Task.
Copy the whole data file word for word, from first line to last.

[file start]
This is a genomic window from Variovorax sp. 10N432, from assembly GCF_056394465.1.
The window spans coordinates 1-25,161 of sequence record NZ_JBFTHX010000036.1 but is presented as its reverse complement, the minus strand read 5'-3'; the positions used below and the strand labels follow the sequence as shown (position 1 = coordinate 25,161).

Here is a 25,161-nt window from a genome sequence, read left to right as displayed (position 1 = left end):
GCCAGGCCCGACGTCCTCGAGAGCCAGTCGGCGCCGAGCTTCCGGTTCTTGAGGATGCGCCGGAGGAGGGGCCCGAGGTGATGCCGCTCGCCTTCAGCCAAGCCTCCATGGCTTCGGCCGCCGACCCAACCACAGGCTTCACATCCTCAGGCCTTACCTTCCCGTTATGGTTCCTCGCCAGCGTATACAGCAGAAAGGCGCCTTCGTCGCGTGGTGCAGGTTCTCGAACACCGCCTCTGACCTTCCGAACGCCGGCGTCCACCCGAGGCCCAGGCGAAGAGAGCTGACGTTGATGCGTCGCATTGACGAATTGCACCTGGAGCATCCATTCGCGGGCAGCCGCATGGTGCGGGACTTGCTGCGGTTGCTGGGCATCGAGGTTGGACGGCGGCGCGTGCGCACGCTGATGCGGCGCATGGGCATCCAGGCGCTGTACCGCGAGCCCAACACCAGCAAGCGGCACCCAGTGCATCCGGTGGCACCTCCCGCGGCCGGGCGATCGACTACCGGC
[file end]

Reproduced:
This is a genomic window from Variovorax sp. 10N432, from assembly GCF_056394465.1.
The window spans coordinates 1-25,161 of sequence record NZ_JBFTHX010000036.1 but is presented as its reverse complement, the minus strand read 5'-3'; the positions used below and the strand labels follow the sequence as shown (position 1 = coordinate 25,161).

Here is a 25,161-nt window from a genome sequence, read left to right as displayed (position 1 = left end):
GCCAGGCCCGACGTCCTCGAGAGCCAGTCGGCGCCGAGCTTCCGGTTCTTGAGGATGCGCCGGAGGAGGGGCCCGAGGTGATGCCGCTCGCCTTCAGCCAAGCCTCCATGGCTTCGGCCGCCGACCCAACCACAGGCTTCACATCCTCAGGCCTTACCTTCCCGTTATGGTTCCTCGCCAGCGTATACAGCAGAAAGGCGCCTTCGTCGCGTGGTGCAGGTTCTCGAACACCGCCTCTGACCTTCCGAACGCCGGCGTCCACCCGAGGCCCAGGCGAAGAGAGCTGACGTTGATGCGTCGCATTGACGAATTGCACCTGGAGCATCCATTCGCGGGCAGCCGCATGGTGCGGGACTTGCTGCGGTTGCTGGGCATCGAGGTTGGACGGCGGCGCGTGCGCACGCTGATGCGGCGCATGGGCATCCAGGCGCTGTACCGCGAGCCCAACACCAGCAAGCGGCACCCAGTGCATCCGGTGGCACCTCCCGCGGCCGGGCGATCGACTACCGGC